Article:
Smoky Mountain Flowers
This past weekend, I found some flowers that I had never seen or at least noticed before and was hoping someone on here could help me with identification plus have a couple questions on other flowers as well. Here are the first flowers I want to know about.
To me they look almost like orchids but I honestly really have no idea. I figured someone on here could help.
Here is the next one I would like to know about. I have seen these before, but don't know the actual name.
Finally, what I'm sure is a really dumb question, but I want to know the answer enough that I'm willing to look foolish. What is the difference between rhododendron and mountain laurel? After using Google to check out some pictures, I'm still having a bit of a hard time telling the difference. I'm sure its very clear but I'm missing it somehow. I took a picture of these last weekend. Which one is this?
Thanks for any help you can provide!
Mtn Laurel v. Rhododendron
I can't answer your first questions but I've wondered the same about your last question. When they aren't flowering they look similar to me from a leaf perspective. The picture you took is of a Rhododendron Maximum or American Rhododendron (or also known as "Pete's fly stealers"...). http://en.wikipedia.org/wiki/File:Rh...on_maximum.jpg
The flower of a Mtn Laurel looks like an umbrella (http://en.wikipedia.org/wiki/File:Kalmia_Latifolia.jpg) and the Rhodo has five major petals. We also have Catawba Rhodos and probably a few other sub species.
The Mtn Laurel is a part of the blueberry family and Rhodos are part of the Heath family, closely related to Azaleas.
That's probably more than you wanted to know...or more than I should know...
Ok, here's a bit more. I just asked my wife about the other two and she says that the first one looks like a Trout Lily (that's an interesting coincidence...http://en.wikipedia.org/wiki/Erythronium_americanum) and that the second is Bee Balm (Monardo - http://en.wikipedia.org/wiki/Monarda)
Now, I need to go have a beer, sharpen my axe and change my spark plugs...
Not an expert by any means, but I do love flowers and blooming shrubs.
I think photos #1&2 are Turks's Cap Lily
#3-Crimson Bee Balm
#4 Rosebay Rhododendron
Not much difference really in Rhododendron and Mt Laurel. Both are in the heath family Ericaceae. The blooms on Mt Laurel are a little smaller and have some pinkish markings inside the bloom. They also bloom about a month to six weeks earlier than Rhododendron.
Sorry Pete, guess we were tying at about the same time
The difference is simple
Mountain Laurel is usually fairly docile, but Rhododendron has a heart of pure evil and often tries to kill, maim, or torture those whose trespass on it's territory.
I've been through some pretty thick mountain laurel:eek:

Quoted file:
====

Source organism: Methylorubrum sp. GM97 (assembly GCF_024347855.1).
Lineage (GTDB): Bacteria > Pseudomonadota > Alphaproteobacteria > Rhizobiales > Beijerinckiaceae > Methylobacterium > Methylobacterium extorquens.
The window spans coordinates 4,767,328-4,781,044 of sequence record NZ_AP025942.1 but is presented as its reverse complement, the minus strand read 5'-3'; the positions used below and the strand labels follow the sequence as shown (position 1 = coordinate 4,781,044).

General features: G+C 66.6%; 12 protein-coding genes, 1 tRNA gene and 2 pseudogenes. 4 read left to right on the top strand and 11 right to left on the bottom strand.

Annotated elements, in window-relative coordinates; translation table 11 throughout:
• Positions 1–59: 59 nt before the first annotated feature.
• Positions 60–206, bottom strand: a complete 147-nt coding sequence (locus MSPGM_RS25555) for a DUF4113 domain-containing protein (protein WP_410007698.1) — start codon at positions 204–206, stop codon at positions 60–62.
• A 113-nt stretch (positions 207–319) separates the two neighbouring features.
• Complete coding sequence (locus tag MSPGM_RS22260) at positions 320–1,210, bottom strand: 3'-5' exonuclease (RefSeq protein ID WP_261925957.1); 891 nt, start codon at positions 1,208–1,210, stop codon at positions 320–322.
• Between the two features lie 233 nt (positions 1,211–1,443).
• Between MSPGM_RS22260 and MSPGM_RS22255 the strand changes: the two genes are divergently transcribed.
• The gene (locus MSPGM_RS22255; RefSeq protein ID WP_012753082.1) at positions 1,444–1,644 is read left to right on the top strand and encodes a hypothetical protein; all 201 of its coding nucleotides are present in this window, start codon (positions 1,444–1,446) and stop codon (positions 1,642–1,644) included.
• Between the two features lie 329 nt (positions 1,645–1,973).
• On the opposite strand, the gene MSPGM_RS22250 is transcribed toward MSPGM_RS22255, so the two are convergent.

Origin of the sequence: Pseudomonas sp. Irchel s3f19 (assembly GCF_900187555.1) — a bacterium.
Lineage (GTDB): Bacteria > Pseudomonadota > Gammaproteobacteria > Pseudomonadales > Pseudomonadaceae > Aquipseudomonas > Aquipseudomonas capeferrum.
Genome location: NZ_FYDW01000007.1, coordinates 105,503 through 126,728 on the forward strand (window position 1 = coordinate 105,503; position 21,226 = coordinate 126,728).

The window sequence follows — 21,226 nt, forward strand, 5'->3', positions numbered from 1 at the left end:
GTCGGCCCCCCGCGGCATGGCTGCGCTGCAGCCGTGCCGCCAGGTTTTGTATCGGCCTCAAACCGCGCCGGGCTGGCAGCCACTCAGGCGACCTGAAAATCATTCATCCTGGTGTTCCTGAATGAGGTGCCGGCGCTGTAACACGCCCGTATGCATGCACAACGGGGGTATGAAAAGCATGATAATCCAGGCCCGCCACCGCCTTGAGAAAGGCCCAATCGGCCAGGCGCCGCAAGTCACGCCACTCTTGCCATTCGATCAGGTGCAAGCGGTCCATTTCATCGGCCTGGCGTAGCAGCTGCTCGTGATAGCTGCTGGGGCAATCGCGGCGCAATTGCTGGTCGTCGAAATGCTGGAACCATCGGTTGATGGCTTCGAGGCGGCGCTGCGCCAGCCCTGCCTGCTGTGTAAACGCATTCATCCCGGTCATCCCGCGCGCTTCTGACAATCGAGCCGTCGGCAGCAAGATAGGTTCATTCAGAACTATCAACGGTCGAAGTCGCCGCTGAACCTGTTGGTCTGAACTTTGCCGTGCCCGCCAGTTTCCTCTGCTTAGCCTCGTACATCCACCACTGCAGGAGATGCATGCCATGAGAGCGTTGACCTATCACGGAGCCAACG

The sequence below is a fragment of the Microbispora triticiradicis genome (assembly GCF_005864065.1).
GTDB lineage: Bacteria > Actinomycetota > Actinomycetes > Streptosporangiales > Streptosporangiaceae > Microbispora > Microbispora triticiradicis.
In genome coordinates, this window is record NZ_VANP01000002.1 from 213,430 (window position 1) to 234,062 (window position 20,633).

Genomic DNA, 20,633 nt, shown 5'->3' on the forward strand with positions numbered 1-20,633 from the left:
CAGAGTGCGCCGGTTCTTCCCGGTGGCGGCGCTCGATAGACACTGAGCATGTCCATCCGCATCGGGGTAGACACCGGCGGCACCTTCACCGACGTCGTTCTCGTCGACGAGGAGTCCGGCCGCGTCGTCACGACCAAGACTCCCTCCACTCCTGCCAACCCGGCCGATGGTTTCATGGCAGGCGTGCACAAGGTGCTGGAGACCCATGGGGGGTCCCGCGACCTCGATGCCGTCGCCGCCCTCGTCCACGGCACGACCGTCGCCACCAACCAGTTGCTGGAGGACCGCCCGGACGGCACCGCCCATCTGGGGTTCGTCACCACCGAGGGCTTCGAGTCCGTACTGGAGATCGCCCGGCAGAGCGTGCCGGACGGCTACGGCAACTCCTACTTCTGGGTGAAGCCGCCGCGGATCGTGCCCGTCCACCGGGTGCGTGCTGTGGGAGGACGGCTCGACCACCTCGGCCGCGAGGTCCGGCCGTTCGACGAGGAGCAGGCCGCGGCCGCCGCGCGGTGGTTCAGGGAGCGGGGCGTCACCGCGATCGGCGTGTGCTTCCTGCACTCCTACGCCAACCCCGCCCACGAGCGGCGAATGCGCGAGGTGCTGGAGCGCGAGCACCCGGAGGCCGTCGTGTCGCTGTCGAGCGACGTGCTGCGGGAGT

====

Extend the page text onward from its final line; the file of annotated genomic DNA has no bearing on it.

While in many areas I would agree it's fairly docile:smile: - there are other places where it can be just as mean if not meaner than rhodo:frown:.
While Rhodo can make you clausterphobic, easily turned around, and often times swimming through it where you feet only touch the ground every 100 yards or so, and other times crawling on your belly or doing some mouse in a maze routine;Thick Larurel can be much more abrasive to the skin and has tighter spaced branches that can plain just hurt more:eek:
Most of the time you can easily spot the differences between Laurel & Rhodo just based on overall plant and leaf size.
I believe Earl Grey Tea is made from beabalm also - not that it has anything to do with fishing
Went fishing yesterday and the rhodo at the lower elevations was at full bloom:smile:
Thanks guys! I knew there must be some people on here that would know and you have surpassed my expectations! :cool:
Several bee balm species (Monarda fistulosa and Monarda didyma) have a long history of use as a medicinal plants by many Native Americans including the Blackfoot, Menominee, Ojibwa and Winnebago. The Blackfoot Indians recognized the strong antiseptic action of these plants, and used poultices of the plant for skin infections and minor wounds. A tea made from the plant was also used to treat mouth and throat infections caused by dental caries and gingivitis. Bee balm is the natural source of the antiseptic Thymol, the primary active ingredient in modern commercial mouthwash formulas. The Winnebago used a tea made from bee balm as a general stimulant. Bee balm was also used as a carminative herb by Native Americans to treat excessive flatulence. An infusion of crushed Monarda leaves in boiling water has been used to treat headaches and fevers.
Although somewhat bitter, due to the thymol content in the leaves and buds, the plant tastes like a mix of spearmint and peppermint with oregano. Bee balm was traditionally used by Native Americans as a seasoning for wild game, particularly birds. The plants are widespread across North America and can be found in moist meadows, hillsides, and forest clearings up to 5,000 feet (1,500 m) in elevation.
So now if you are in the backcountry, need a way to flavor some trout, maybe try some bee balm? Or if your fishing partner had too much chili the day before, you know what to do...
As far as fishing yesterday... how low were you and were the temps/levels a factor or were you off the beaten path enough?
I'm really curious to see what duckypaddler has to say about fishing yesterday as well...I want to hit some lower streams but thinking it might be getting a little slow now.
I am hoping to hit up some lower elev streams some weeknight evening in the near future, from like 6-dark or something so I am hoping that we either get some rain in the next few or that the fishing is still decent for that time of day
Fishing will still be good that time of day is my guess...that's when the big boys come out to play this time of year...
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